The Perils and Promises of a Popular Yet Controversial Financing Method

Tax increment financing has been used to build stadiums, libraries and parks.

GROCERY-STORE
TIFs are sometimes used to build Whole Foods stores, not storm sewers.
(Flickr/Tony B)
Tax increment financing (TIF) is one of the most popular financing techniques in a locality’s toolbox. It’s also one of the most unpopular methods among some policy wonks. Intended to eliminate blight in the poorest neighborhoods, TIF projects are often criticized for funneling money away from core services and to neighborhoods that are neither blighted nor poor. But the problem with TIF isn’t the policy itself. When applied properly, TIF can bring the notions of value capture and financial accountability to public works. 

TIF policies vary by structure. But generally TIF works like this: A municipality approves and floats bonds for a new amenity. Then the municipality draws a boundary around the area, estimating which properties will benefit from the amenity. To pay the debt, the municipality uses the added property or sales tax revenue -- called the “increment” -- that results from within the boundary. 

TIF is controversial because it’s become a financing source, and in some cases a slush fund, for some municipalities to speculate on private redevelopment projects. In Chicago, up to one-sixth of the budget has been used for TIF projects, including construction of a Marriott and a Whole Foods. Many of urban America’s much-maligned stadiums and convention centers were funded through TIFs. Because TIF began as a blight combatant, it’s also been used for the controversial practice of performing eminent domain for private uses, such as when Detroit demolished a neighborhood for a GM plant.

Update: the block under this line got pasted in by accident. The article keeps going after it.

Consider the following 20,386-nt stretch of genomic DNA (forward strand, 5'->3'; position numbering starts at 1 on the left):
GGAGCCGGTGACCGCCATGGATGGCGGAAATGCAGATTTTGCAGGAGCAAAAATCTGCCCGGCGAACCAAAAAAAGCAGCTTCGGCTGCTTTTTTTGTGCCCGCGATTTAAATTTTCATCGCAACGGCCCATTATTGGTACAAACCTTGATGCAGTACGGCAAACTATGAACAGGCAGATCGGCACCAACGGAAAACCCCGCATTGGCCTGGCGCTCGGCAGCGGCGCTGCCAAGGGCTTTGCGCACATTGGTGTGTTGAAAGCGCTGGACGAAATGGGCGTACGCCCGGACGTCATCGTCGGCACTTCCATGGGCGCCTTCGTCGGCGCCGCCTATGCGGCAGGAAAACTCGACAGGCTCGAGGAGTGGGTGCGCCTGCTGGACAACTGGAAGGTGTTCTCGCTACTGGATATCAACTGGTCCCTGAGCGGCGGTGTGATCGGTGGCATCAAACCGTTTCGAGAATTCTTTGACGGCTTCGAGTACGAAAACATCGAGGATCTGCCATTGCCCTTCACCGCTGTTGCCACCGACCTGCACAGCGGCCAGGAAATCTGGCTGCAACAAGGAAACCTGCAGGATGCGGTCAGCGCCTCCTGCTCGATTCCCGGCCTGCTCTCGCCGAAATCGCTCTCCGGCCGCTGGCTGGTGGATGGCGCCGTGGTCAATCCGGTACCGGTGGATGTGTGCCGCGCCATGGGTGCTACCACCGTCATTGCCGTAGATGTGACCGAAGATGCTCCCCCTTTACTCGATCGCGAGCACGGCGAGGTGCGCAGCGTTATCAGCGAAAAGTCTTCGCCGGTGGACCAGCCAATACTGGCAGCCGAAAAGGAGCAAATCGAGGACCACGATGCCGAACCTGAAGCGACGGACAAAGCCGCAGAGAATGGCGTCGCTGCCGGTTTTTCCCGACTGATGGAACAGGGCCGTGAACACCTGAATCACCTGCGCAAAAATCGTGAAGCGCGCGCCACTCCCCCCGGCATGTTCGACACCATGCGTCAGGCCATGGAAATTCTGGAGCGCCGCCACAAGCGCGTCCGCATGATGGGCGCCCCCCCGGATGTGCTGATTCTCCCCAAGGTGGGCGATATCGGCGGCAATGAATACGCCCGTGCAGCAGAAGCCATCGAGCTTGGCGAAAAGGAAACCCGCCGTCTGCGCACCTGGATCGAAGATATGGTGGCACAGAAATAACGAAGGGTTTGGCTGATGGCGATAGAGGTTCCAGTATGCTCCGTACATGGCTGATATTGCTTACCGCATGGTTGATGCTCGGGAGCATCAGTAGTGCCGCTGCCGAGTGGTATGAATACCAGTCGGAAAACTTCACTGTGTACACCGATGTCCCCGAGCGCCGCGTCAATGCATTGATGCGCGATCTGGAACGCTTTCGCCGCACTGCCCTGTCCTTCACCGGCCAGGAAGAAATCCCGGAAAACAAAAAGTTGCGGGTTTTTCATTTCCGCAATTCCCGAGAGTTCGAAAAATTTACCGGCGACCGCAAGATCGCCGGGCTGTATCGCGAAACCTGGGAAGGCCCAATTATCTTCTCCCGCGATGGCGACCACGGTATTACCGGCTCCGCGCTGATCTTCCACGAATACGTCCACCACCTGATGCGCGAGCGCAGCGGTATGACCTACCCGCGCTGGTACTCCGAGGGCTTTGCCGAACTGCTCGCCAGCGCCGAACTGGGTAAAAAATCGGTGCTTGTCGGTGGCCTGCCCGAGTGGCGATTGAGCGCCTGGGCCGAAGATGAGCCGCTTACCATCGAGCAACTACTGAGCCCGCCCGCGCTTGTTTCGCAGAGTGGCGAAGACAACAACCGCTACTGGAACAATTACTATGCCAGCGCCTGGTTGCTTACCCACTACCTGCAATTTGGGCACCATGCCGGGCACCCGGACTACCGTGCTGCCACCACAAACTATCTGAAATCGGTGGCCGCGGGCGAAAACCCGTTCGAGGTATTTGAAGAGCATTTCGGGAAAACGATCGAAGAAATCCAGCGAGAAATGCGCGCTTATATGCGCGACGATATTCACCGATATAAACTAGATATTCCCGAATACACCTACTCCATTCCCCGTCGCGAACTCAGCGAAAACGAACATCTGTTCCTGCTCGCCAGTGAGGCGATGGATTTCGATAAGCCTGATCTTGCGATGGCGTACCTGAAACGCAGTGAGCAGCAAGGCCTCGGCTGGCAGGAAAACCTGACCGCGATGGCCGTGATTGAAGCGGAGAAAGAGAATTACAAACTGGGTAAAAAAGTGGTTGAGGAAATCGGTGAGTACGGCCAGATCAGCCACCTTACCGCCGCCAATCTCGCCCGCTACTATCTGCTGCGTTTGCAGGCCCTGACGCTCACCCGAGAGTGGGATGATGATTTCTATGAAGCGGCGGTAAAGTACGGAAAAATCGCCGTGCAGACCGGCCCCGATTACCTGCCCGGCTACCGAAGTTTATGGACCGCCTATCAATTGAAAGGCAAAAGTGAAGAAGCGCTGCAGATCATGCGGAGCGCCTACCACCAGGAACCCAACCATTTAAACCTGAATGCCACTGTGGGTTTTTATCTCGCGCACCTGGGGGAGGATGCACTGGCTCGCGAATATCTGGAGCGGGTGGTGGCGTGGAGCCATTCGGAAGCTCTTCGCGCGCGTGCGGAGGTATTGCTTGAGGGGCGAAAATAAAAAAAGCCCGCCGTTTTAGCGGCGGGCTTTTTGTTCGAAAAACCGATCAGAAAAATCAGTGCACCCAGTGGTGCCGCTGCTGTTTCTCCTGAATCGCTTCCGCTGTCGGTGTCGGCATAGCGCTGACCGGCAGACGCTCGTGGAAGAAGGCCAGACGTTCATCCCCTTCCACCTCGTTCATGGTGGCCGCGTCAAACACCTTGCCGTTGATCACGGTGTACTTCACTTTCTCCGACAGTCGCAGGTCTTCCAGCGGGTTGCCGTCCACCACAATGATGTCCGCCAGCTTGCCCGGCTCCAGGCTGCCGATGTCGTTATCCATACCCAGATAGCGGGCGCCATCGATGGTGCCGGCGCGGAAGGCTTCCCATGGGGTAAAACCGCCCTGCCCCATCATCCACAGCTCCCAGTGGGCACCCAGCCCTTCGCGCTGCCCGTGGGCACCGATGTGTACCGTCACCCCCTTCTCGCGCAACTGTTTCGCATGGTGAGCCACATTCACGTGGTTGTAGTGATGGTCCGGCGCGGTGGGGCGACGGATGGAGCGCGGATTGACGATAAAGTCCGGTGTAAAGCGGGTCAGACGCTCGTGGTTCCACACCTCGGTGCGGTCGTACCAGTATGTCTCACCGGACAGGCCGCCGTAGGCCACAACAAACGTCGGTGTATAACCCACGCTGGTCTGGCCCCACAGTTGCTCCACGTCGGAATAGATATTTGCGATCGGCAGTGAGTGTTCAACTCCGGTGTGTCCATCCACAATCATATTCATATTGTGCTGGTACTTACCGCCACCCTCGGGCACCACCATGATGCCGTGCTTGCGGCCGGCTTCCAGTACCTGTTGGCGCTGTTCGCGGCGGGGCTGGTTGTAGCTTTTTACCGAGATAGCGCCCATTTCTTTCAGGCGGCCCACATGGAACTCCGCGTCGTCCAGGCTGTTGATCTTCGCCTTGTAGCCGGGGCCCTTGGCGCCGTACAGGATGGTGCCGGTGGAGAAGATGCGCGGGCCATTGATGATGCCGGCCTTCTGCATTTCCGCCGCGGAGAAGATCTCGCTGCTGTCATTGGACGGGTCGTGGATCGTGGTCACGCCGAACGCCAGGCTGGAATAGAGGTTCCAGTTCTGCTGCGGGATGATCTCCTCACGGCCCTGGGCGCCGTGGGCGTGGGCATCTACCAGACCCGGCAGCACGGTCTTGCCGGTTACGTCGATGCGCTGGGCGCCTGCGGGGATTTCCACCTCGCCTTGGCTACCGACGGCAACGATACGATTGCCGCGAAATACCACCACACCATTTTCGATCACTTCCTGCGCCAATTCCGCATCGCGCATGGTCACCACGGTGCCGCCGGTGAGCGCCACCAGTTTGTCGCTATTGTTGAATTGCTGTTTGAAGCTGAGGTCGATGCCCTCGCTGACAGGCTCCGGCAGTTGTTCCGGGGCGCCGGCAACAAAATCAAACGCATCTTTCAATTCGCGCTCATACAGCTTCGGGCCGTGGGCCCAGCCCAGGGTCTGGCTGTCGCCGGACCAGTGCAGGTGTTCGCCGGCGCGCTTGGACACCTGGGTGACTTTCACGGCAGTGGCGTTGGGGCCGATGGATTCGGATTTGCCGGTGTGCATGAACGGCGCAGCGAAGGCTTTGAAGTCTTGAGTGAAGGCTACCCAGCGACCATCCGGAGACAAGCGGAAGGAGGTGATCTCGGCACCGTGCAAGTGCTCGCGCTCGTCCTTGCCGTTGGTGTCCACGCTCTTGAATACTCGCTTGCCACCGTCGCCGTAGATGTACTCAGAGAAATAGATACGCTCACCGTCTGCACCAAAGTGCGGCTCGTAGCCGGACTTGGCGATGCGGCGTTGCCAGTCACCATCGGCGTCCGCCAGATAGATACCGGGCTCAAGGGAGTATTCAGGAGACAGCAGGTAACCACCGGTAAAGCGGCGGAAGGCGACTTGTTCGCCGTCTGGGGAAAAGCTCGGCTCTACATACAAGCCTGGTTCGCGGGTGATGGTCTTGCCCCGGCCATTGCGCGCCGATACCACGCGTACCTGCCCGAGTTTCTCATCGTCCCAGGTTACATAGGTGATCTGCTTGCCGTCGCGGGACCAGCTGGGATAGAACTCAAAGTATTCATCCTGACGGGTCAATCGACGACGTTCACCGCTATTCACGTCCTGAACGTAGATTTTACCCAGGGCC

But TIF isn’t all bad. A better use for TIF has been for core public works projects, such as libraries, parks, underground infrastructure and street improvements. Mass transit has been a particularly common TIF-funded amenity, which is fitting given that transit is generally built near intensive, revenue-generating uses.

There are several advantages to using TIF, rather than money from the general fund, for these public goods. First, it forces neighborhoods to fund their own amenities. People who benefit from proximity to a project via higher property values, added commerce, or use of that amenity, will actually pay for it. This matters in an age when struggling inner-city neighborhoods and outer suburbs alike resent funding downtown projects that have little to do with them, especially if that means their own services are cut. Second, TIF incentivizes governments to use the land within TIF boundaries for high revenue-generating purposes. 

Of course, TIF doesn’t guarantee against boondoggles. But a third asset is that TIF, if structured properly, encourages accountability. If officials know that a project must pay for itself through added tax receipts in a specific location, they’ll be more cautious about what and where they build. And because TIF demands a before-and-after look at an area’s revenue levels, it clarifies whether an amenity has worked.  

TIF is not the only value-capture option. Other options include special assessment districts, land value taxes and developmental impact fees. While varying in substance, all of these value-capture policies are much more pragmatic and targeted than simply funding projects willy-nilly through the general fund. The key is to use them on public goods, rather than on private real estate speculations that ultimately should be left to the market.

A journalist who focuses on American urban issues. He can be reached at scott@marketurbanismreport.com or on Twitter at @sbcrosscountry.
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